Implantable drug-eluting device: localised drug delivery for non-resectable pancreatic cancer
Research project update
This multidisciplinary research collaboration has brought together leaders in Cancer Biology and Therapeutics, Oncology, and Biomedical Material Science in a project that has developed a novel drug delivery device for the treatment of locally advanced, non-resectable pancreatic cancer.
Currently, the survival of pancreatic cancer patients is poor due to two main factors; late-stage diagnosis leading to advanced inoperable tumours and the dense, scar-like tissue that surrounds pancreatic tumours making them resistant to systemically administered chemotherapy. The team aim to overcome the above challenges by delivering the therapy directly to the tumour via a biodegradable implantable device, whereby it acts to penetrate the stiff tissue layer that protects the pancreatic tumour and confining the distribution of drugs to the tumour, leaving healthy tissue untouched. Altogether this means reduced drug dose is required to achieve tumour shrinkage and toxic side effects are minimised.
To date the team has developed a degradable drug eluting polymeric structure, about the size of a grain of rice, that is suitable for implantation directly into the tumour via endoscopic ultrasound-guided fine needle injection (EUS-FNI). The team have tested the device loaded with a combination of chemotherapeutic drugs including gemcitabine and paclitaxel, and more recently, the FOLFIRINOX regimen. Results show the drugs are localised to the tumour and not dispersed throughout the body, compared with intravenous (IV) drug administration. Importantly, treatment with drug loaded implants reduced tumour volume or completely eradicated tumours in 66% of mice while only 20% of mice responded when the same drugs were administered IV.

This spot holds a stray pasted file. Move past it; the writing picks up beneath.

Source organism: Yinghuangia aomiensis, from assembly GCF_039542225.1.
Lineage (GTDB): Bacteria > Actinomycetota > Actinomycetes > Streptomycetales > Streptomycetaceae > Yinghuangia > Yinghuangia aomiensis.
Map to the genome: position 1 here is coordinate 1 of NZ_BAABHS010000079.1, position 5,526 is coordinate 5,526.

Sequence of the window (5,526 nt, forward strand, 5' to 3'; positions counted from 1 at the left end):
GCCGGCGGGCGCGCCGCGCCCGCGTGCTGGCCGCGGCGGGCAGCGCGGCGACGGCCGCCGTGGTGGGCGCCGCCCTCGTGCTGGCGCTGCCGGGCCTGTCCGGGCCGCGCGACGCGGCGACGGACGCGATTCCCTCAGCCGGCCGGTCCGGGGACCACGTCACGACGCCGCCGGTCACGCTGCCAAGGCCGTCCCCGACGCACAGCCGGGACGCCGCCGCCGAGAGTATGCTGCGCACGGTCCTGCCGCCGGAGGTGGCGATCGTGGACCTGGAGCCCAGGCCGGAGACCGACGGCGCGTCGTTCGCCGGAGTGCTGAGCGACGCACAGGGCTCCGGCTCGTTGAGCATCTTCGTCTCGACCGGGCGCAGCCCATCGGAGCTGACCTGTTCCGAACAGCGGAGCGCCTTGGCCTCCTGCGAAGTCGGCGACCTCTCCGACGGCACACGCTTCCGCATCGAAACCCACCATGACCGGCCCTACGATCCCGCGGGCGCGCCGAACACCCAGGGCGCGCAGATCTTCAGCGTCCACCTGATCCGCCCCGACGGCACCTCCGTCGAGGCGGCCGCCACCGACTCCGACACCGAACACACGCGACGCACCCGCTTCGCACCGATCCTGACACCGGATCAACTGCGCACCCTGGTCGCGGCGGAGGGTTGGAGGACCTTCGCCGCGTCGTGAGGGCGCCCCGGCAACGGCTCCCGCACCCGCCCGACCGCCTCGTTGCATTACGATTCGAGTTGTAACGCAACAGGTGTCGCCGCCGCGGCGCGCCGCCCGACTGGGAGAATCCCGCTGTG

They also examined the ability of the implant to reduce side effects, by monitoring the way in which fluorescently labelled drugs behaved within the body compared to standard IV delivery. Drug delivery via the implant showed a dramatic confinement of the labelled drug to the site of implant, while IV administration resulted in drug distributing throughout the body. This is exciting, as the development of this delivery method will lead to a smaller therapeutic dose, which in turn will lead to fewer side effects, better tolerated therapy and in the best-case scenario, reducing the size of the tumor to an operatable status.
To ensure rapid translation of the research findings to patients the team:
- has created a novel drug delivery platform from all FDA-approved materials,
- has assessed safety and efficacy in clinically relevant pancreatic cancer -mouse models and
- Prepared a physiologically relevant pancreatic tumour model for testing new drugs in vitro: Collagen embedded tumour spheroid model, allowing more accurate and high-throughput preclinical testing to be performed in vitro.
- will assess the safety of the implant containing therapeutic drug concentrations in a porcine model (delayed by COVID-19).
- Prepared a first-in human phase I clinical trial protocol for locally advanced pancreatic cancer. The protocol has been presented as an early-stage research concept at the AGITG annual scientific meeting and 2021 AusBiotech Early- stage Investment Forum symposium for expert feedback on the study design and feasibility.
This project is supported jointly by Pancare and Cancer Australia’s Priority-driven Collaborative Cancer Research Scheme (PdCCRS).
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